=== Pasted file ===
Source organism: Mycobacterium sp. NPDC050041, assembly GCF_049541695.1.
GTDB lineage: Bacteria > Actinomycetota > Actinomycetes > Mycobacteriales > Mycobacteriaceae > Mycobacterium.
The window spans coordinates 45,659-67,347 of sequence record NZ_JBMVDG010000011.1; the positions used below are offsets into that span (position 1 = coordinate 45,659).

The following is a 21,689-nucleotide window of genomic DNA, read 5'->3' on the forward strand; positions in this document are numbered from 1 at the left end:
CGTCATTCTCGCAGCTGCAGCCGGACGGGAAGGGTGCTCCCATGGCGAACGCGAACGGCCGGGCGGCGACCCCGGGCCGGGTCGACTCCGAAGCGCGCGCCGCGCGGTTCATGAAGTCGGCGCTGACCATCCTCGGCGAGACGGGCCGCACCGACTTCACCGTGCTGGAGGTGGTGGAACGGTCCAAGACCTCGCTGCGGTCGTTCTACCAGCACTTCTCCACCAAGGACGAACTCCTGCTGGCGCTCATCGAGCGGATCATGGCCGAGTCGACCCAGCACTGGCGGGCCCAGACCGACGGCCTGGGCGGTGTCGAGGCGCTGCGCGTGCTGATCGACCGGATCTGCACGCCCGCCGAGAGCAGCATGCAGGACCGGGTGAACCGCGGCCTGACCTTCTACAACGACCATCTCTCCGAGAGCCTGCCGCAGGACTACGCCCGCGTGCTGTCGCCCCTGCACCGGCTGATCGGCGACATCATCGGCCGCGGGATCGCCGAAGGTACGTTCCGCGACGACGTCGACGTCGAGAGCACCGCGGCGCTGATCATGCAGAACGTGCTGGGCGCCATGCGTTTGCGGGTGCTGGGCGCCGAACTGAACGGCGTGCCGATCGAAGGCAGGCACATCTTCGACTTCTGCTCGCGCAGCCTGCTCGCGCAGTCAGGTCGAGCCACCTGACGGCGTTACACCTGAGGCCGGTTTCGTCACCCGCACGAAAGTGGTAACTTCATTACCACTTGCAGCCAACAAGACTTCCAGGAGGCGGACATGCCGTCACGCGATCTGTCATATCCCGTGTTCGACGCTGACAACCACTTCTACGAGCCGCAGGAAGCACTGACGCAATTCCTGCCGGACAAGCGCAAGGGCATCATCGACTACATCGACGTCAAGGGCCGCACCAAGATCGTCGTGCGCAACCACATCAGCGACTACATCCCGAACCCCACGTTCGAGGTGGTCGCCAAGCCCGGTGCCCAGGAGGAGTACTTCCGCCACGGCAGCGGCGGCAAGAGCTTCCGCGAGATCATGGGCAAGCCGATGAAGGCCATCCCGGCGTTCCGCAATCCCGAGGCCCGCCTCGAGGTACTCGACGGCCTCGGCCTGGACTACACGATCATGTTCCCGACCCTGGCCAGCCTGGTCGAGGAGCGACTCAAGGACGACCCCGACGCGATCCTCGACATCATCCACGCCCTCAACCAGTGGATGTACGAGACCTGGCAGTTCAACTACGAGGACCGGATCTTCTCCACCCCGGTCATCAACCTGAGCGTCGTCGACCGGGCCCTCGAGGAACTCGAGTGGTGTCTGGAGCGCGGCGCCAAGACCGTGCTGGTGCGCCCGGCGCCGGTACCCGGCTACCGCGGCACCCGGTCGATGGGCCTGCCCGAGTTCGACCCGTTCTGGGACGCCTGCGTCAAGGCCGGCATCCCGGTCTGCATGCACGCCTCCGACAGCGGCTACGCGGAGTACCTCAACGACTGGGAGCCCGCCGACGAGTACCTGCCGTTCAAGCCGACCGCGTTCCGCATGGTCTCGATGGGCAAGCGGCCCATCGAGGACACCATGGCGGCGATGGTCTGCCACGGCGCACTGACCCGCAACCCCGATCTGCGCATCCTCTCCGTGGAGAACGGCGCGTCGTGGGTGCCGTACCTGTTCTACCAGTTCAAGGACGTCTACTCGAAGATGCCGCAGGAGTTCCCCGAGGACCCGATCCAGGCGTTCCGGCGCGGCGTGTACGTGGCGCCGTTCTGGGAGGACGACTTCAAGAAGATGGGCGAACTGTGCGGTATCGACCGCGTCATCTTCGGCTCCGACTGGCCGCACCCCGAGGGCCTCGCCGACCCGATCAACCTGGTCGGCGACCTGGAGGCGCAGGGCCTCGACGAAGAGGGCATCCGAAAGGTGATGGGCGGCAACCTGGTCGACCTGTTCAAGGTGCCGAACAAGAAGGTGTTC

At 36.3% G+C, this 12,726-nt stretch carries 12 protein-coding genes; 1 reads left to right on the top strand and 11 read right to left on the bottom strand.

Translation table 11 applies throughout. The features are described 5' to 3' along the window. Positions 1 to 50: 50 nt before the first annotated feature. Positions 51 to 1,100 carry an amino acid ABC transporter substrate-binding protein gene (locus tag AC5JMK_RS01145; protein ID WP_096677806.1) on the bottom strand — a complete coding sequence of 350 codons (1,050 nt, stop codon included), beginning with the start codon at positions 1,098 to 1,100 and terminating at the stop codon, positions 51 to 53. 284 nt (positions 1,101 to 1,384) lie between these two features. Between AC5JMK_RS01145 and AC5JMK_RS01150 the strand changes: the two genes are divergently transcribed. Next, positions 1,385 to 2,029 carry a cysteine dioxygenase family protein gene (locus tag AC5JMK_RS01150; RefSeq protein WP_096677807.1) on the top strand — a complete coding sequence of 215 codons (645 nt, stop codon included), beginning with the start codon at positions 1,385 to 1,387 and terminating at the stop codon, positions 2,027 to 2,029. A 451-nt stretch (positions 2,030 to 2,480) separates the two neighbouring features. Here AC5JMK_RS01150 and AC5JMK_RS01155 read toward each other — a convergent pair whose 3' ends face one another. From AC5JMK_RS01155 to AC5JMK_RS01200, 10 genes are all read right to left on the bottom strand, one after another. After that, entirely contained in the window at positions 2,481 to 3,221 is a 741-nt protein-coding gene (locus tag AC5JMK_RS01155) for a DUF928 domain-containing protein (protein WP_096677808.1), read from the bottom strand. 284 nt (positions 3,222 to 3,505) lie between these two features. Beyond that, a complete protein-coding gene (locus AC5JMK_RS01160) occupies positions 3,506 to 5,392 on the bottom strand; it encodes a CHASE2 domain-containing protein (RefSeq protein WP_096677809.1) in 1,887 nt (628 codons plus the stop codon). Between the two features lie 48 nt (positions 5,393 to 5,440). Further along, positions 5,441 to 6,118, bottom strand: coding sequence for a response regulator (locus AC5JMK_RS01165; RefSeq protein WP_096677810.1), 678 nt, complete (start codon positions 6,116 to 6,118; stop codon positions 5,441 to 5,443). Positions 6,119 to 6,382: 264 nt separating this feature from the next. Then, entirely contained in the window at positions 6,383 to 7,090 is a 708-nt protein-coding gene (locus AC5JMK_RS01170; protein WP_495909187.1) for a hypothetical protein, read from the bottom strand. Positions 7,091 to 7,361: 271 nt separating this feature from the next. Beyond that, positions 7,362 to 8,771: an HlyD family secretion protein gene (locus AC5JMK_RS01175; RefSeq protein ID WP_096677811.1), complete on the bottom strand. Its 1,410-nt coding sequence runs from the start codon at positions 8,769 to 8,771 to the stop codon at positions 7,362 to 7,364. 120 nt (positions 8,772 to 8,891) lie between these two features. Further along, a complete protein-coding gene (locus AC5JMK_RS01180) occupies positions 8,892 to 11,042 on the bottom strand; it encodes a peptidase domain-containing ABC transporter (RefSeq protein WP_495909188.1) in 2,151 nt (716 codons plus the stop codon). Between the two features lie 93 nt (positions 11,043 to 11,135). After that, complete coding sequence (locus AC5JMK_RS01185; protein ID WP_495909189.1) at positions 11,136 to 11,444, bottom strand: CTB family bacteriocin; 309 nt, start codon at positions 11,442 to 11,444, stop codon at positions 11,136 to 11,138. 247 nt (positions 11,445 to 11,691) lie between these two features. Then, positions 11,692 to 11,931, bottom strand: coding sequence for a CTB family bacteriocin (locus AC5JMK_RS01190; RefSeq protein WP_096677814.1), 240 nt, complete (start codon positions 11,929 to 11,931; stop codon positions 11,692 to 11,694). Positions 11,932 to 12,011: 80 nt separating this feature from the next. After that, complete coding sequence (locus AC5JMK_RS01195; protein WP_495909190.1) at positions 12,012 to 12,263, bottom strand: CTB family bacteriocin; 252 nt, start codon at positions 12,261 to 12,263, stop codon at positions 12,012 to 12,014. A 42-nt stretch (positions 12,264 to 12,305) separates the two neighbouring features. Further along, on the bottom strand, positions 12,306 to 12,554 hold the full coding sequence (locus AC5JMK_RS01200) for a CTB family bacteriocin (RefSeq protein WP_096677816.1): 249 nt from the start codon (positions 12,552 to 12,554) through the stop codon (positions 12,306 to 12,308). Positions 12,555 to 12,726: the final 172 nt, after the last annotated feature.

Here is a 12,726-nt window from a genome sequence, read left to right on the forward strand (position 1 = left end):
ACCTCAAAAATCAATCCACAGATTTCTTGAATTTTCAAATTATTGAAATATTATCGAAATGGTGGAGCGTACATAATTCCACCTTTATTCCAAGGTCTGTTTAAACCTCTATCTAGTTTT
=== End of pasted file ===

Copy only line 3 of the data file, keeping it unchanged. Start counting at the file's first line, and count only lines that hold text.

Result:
The window spans coordinates 45,659-67,347 of sequence record NZ_JBMVDG010000011.1; the positions used below are offsets into that span (position 1 = coordinate 45,659).